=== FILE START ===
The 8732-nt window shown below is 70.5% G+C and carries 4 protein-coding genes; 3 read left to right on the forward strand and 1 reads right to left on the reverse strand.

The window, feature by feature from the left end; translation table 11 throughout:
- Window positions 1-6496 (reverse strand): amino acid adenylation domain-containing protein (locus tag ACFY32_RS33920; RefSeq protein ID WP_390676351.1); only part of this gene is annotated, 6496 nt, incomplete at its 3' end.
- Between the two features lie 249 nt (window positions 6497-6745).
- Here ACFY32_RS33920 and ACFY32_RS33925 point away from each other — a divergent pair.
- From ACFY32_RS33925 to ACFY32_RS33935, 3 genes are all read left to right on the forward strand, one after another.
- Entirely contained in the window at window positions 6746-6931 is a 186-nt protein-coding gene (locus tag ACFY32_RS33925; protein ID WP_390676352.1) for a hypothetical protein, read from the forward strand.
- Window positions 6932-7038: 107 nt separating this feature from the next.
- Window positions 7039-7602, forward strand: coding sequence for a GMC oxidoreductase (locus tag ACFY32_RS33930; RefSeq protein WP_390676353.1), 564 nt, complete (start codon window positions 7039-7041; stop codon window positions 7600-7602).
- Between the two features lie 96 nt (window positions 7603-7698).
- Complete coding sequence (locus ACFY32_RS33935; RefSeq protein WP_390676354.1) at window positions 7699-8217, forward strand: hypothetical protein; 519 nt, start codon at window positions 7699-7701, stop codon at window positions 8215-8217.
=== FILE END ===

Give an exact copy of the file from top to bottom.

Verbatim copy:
The 8732-nt window shown below is 70.5% G+C and carries 4 protein-coding genes; 3 read left to right on the forward strand and 1 reads right to left on the reverse strand.

The window, feature by feature from the left end; translation table 11 throughout:
- Window positions 1-6496 (reverse strand): amino acid adenylation domain-containing protein (locus tag ACFY32_RS33920; RefSeq protein ID WP_390676351.1); only part of this gene is annotated, 6496 nt, incomplete at its 3' end.
- Between the two features lie 249 nt (window positions 6497-6745).
- Here ACFY32_RS33920 and ACFY32_RS33925 point away from each other — a divergent pair.
- From ACFY32_RS33925 to ACFY32_RS33935, 3 genes are all read left to right on the forward strand, one after another.
- Entirely contained in the window at window positions 6746-6931 is a 186-nt protein-coding gene (locus tag ACFY32_RS33925; protein ID WP_390676352.1) for a hypothetical protein, read from the forward strand.
- Window positions 6932-7038: 107 nt separating this feature from the next.
- Window positions 7039-7602, forward strand: coding sequence for a GMC oxidoreductase (locus tag ACFY32_RS33930; RefSeq protein WP_390676353.1), 564 nt, complete (start codon window positions 7039-7041; stop codon window positions 7600-7602).
- Between the two features lie 96 nt (window positions 7603-7698).
- Complete coding sequence (locus ACFY32_RS33935; RefSeq protein WP_390676354.1) at window positions 7699-8217, forward strand: hypothetical protein; 519 nt, start codon at window positions 7699-7701, stop codon at window positions 8215-8217.